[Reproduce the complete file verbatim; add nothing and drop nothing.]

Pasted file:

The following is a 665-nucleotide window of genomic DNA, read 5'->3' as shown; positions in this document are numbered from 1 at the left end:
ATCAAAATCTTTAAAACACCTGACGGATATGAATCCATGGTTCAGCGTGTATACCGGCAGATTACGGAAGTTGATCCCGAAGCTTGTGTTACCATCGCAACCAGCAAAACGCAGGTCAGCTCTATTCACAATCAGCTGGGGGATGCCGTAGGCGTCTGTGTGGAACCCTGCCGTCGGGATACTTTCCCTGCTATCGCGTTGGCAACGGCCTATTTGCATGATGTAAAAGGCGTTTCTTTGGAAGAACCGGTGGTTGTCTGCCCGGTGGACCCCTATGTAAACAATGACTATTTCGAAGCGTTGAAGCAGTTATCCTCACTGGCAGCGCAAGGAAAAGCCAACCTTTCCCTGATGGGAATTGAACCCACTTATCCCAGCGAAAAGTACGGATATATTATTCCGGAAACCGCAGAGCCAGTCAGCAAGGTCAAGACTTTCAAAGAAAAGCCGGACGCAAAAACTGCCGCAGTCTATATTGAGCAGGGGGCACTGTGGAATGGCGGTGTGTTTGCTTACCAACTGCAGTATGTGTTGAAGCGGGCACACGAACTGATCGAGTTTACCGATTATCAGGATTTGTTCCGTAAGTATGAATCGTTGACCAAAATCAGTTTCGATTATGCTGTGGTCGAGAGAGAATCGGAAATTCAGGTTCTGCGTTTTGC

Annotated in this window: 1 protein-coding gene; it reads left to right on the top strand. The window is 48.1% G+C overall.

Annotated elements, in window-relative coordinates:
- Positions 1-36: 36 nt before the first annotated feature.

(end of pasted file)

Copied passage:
The following is a 665-nucleotide window of genomic DNA, read 5'->3' as shown; positions in this document are numbered from 1 at the left end:
ATCAAAATCTTTAAAACACCTGACGGATATGAATCCATGGTTCAGCGTGTATACCGGCAGATTACGGAAGTTGATCCCGAAGCTTGTGTTACCATCGCAACCAGCAAAACGCAGGTCAGCTCTATTCACAATCAGCTGGGGGATGCCGTAGGCGTCTGTGTGGAACCCTGCCGTCGGGATACTTTCCCTGCTATCGCGTTGGCAACGGCCTATTTGCATGATGTAAAAGGCGTTTCTTTGGAAGAACCGGTGGTTGTCTGCCCGGTGGACCCCTATGTAAACAATGACTATTTCGAAGCGTTGAAGCAGTTATCCTCACTGGCAGCGCAAGGAAAAGCCAACCTTTCCCTGATGGGAATTGAACCCACTTATCCCAGCGAAAAGTACGGATATATTATTCCGGAAACCGCAGAGCCAGTCAGCAAGGTCAAGACTTTCAAAGAAAAGCCGGACGCAAAAACTGCCGCAGTCTATATTGAGCAGGGGGCACTGTGGAATGGCGGTGTGTTTGCTTACCAACTGCAGTATGTGTTGAAGCGGGCACACGAACTGATCGAGTTTACCGATTATCAGGATTTGTTCCGTAAGTATGAATCGTTGACCAAAATCAGTTTCGATTATGCTGTGGTCGAGAGAGAATCGGAAATTCAGGTTCTGCGTTTTGC

Annotated in this window: 1 protein-coding gene; it reads left to right on the top strand. The window is 48.1% G+C overall.

Annotated elements, in window-relative coordinates:
- Positions 1-36: 36 nt before the first annotated feature.